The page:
Rosin Fluxing Agents Categories
Rosin fluxing agents categorization is based on level of activity: L for low, M for moderate, and H for high. Here are some type letters with their meaning
- R (Rosin) - Pure rosin, with no activators, mildest and with low activity.
- WW (Water-White) Purest grade, no activators, hence, low activity, (sometimes treated synonymous with R type)
- RMA (Rosin Mildly Activated) - containing mild activators, but no halides.
- RA (Rosin Activated) - With strong activators, contains halides and has high activity.
- OA (Organic Acid) - Activated rosin with organic acids, possesses high activity, is highly corrosive, needs cleaning with water.
- SA (Synthetically Activated) - Rosin added strong synthetic activators, possesses high activity; readily soluble in organic solvents like alcohols and chlorofluorocarbons for cleaning.
- WS (Water-Soluble) - Normally based on halides (organic or inorganic); leaves highly corrosive residues.
- SRA (Super-activated rosin) - Having very strong activators hence, possessing very high activity.
- IA (Inorganic Acid) – this is rosin activated with inorganic acids like phosphoric acid or hydrochloric acid. Possesses the highest activity level and is highly corrosive.
Grades R, WW, and RMA are used, the joint cannot be cleaned easily or where corrosion risk is too high. More active grades of rosin flux will require thorough cleaning of the residues.
Improper cleaning may actually aggravate the corrosion by releasing any trapped activators from the fluxing agents residues.
Activator Types for Rosin Fluxing Agents
There are several groups of chemicals which are used as activator for rosin fluxes: Halide activators are organic halides, e.g. diethylammonium chloride and dimethylammonium chloride. Organic acids like acetic acid, formic acid, propionic acid, sebacic acid oxalic acid, malonic acid, etc.
Solder Fluxing Agents Specifications
Fluxes are specified according to several standards.
- DIN EN 29454-1 / ISO 9454-1 is the most common in Europe. A four-character code specifies fluxing agents type, base, activator, and type (physical form, eg solid or liquid) in the same order. The first three characters are numerals 1 to 3; the second and third are also numerals again 1 to 3, and the fourth character is a letter, A, B, or C. For example, 3.2.1C (The form code is often omitted) indicates inorganic flux, acid, with phosphoric acid activator, in paste form. For rosin fluxing agents with halides, it will be 1.1.2.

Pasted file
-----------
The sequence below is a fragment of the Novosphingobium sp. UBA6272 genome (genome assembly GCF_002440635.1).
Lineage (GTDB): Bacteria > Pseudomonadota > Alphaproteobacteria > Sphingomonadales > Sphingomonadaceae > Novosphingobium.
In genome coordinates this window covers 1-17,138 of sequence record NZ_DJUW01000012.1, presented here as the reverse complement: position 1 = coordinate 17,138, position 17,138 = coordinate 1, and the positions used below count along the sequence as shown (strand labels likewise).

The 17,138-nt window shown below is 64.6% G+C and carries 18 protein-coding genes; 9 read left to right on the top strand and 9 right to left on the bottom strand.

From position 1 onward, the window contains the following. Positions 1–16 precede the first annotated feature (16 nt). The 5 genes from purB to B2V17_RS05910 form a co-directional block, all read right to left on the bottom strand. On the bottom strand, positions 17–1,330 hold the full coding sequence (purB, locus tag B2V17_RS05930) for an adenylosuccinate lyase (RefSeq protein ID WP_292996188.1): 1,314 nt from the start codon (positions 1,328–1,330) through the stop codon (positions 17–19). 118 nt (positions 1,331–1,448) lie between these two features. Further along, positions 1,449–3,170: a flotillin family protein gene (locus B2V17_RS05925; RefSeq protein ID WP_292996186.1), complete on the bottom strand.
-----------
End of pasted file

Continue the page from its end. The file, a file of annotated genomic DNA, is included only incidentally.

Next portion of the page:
- J-STD-004(United States)-Two letters indicate the base followed by one letter for Activity, and a number to indicate whether halides are included in the activators.
The base composition codes are:
- IN: inorganic
- OR: organic
- RE: resin
- RO: rosin
Activity codes are:
- H: high
- L: low
- M: moderate
Halide Content Code Number:
- 0 for halide free (less than 0.005% by weight)
- 1 for halide content depending on activity:
- Low activity-less than 0.5%
- Moderate activity-0.5 % to 2 %
- High activity- greater than 2.0
Code ROL0 would mean rosin (RO) low activity (third letter L) halide free (4th character 0).
Special Fluxing Agents
Special fluxes are needed for certain materials which are difficult to solder.
- Aluminum metal and its alloys are an example. They develop a passivating layer of aluminum oxide which are difficult to disrupt by ordinary fluxes. Salts or complexes of salts must be chosen which have the ability to penetrate into cracks in the oxide. A redox action undoes the oxide and a metallic layer formed which can be wetted with the solder.
- Magnesium alloys. Molten acetamide has shown good results as a flux for tin-indium solder on magnesium at low temperatures. Acetamide is able to dissolve surface oxides magnesium as well as aluminum.
- Stainless steel is difficult to solder due to its low thermal conductivity and stable, self-healing oxide layer on its surface. Zinc chloride in dissolved hydrochloric acid is commonly used as a flux for stainless steels. However, any flux remnants must be removed carefully after soldering else it will cause corrosion. Phosphoric acid is another highly effective flux for steel. However, application is limited due to its tendency to polymerize at elevated temperatures.
A comprehensive list of various fluxing agents in alphabetic order is available in Wikipedia.